Post image for Cellulosic Ethanol “Mandate” Downgraded Again

Today the EPA announced its proposed 2012 Renewable Fuel Standard requirements:

The Energy Independence and Security Act of 2007 (EISA) established the annual renewable fuel volume targets, which steadily increase to an overall level of 36 billion gallons in 2022. To achieve these volumes, EPA calculates a percentage-based standard for the following year. Based on the standard, each refiner, importer, and non-oxygenate blender of gasoline or diesel determines the minimum volume of renewable fuel that it must ensure is used in its transportation fuel.

The proposed 2012 overall volumes and standards are:

Biomass-based diesel (1.0 billion gallons; 0.91 percent)
Advanced biofuels (2.0 billion gallons; 1.21 percent)
Cellulosic biofuels (3.45 – 12.9 million gallons; 0.002 – 0.010 percent)
Total renewable fuels (15.2 billion gallons; 9.21 percent) [click to continue…]

Post image for California Air Board Boasts Its GHG Standards Save More Fuel than DOT’s Fuel Economy Standards — But Denies GHG Standards Are Fuel Economy Standards. Huh?

The California Air Resources Board (CARB) boasts that its greenhouse gas (GHG) emission standards save more fuel than the National Highway Traffic Safety Administration’s (NHTSA) Corporate Average Fuel Economy (CAFE) standards – but denies that GHG standards are fuel economy standards. Huh?

Well, of course, CARB denies it, because the Energy Policy Conservation Act (EPCA) prohibits states from adopting laws or regulations “related to” fuel economy.

But CARB has to trumpet the fuel savings from its GHG standards to attack H.R. 910, the Energy Tax Prevention Act. H.R. 910, says CARB, would make America more dependent on foreign oil by prohibiting CARB and EPA from adopting tougher GHG standards.

H.R. 910 opponents talk as if policymaking were a game in which the regulatory option with the biggest fuel savings wins. By that criterion, why not just let EPA and CARB impose a de facto 100 mpg CAFE standard and declare America to be “energy independent”?

If Congress thinks NHTSA’s standards don’t go far enough, there is a simple fix. Pass a law! What H.R. 910 opponents want is for EPA and CARB to legislate in lieu of Congress. That is neither lawful nor constitutional. [click to continue…]

Post image for EPA Continues the E15 Push

Reuters is reporting that the White House has given its seal of approval to the EPA’s proposed label for E15 (85% gasoline, 15% ethanol). The picture above is of an earlier draft label, no actual images are public yet (to my knowledge) of what the final image ended up being. I suspect the label will be quite similar though it will change 2007MY to 2001MY.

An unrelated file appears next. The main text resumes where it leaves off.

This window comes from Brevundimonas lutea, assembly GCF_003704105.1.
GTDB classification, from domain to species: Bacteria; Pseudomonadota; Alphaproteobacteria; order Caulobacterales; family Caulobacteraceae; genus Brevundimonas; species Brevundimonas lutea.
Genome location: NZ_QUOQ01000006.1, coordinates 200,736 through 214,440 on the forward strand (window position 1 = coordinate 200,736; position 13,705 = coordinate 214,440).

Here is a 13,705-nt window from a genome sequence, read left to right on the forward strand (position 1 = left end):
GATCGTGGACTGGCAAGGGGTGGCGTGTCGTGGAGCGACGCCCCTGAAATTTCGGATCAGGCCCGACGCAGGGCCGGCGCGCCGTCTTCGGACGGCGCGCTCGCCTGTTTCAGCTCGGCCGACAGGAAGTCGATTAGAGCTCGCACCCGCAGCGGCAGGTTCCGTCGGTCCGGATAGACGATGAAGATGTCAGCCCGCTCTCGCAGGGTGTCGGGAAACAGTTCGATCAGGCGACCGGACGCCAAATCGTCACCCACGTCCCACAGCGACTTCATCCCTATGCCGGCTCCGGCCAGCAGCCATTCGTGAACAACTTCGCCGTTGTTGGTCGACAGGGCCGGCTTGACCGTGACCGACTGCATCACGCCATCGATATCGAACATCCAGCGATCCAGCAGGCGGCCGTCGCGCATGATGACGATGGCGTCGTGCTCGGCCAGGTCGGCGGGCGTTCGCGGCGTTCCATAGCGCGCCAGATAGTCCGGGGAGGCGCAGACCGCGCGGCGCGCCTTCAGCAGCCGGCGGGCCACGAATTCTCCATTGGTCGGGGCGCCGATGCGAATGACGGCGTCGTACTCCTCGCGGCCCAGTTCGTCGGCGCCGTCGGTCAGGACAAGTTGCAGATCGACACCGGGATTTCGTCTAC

Despite cheers from the ethanol industry, its not clear where the path goes from here. The EPA has suggested that E15 could be sold across the country by September, but a number of gasoline stations are in opposition. Here is a letter (.pdf) sent to Lisa Jackson from the National Association of Convenience Stores (NACS) and the Society of Independent Gasoline Marketers of America (SIGMA), whom together represent roughly 80% of retail fuel sales in the United States. In it they write:

[click to continue…]

Post image for NERA Economic Consulting Releases Study on Combined Impacts of EPA Utility MACT Rule and Clean Air Transport Rule

File this one under regulatory trainwreck. NERA Economic Consulting has just published a study on the combined economic impacts of EPA’s Clean Air Transport (CATR) Rule and Utility Maximum Available Control Technology (MACT) Rule.

NERA estimates the rules will impose $184 billion in cumulative costs on the electricity sector, increase average U.S. electricity prices in 2016 by 12%, and reduce net U.S. employment by 1.4 million jobsduring 2013-2020.

“It is important to note that this report only covers CATR and Utility MACT,” comments Brandon Plank of the Republic Policy Committee. “It does not include the costs of EPA’s greenhouse gas regulations under the Clean Air Act, New Source Performance Standards for refineries and utilities, ozone and particulate matter standards, reclassification of coal ash, etc.” (See chart below.)

Here is the NERA study’s summary of key results: [click to continue…]

PJM Interconnection is a regional transmission organization (RTO) that coordinates the movement of wholesale electricity in all or parts of 13 states and the District of Columbia. My colleage, Troutman Sanders attorney Peter Glaser, just sent around a memo on the impacts of EPA’s regulatory surge on electricity prices. The memo is based on PJM auction reports (here and here).

Peter’s memo is too juicy not to share with a wider audience. I reproduce it below with his permission. — Marlo 

Reality has interceded in EPA’s attempt to play down the impact of its train wreck regulations on the electric utility industry.  First came the widely reported news that Louisville Gas & Electric had filed for a 19% rate increase by 2016 to pay for the upgrades that the regulations will require.
Now, we have the results of the capacity auction that PJM just conducted for the 2014-15 capacity year.  The resulting capacity prices were about 4.5 to 8 times as high as prices paid in the last two auctions and 2.5 to 3 times as high as market analysts had predicted.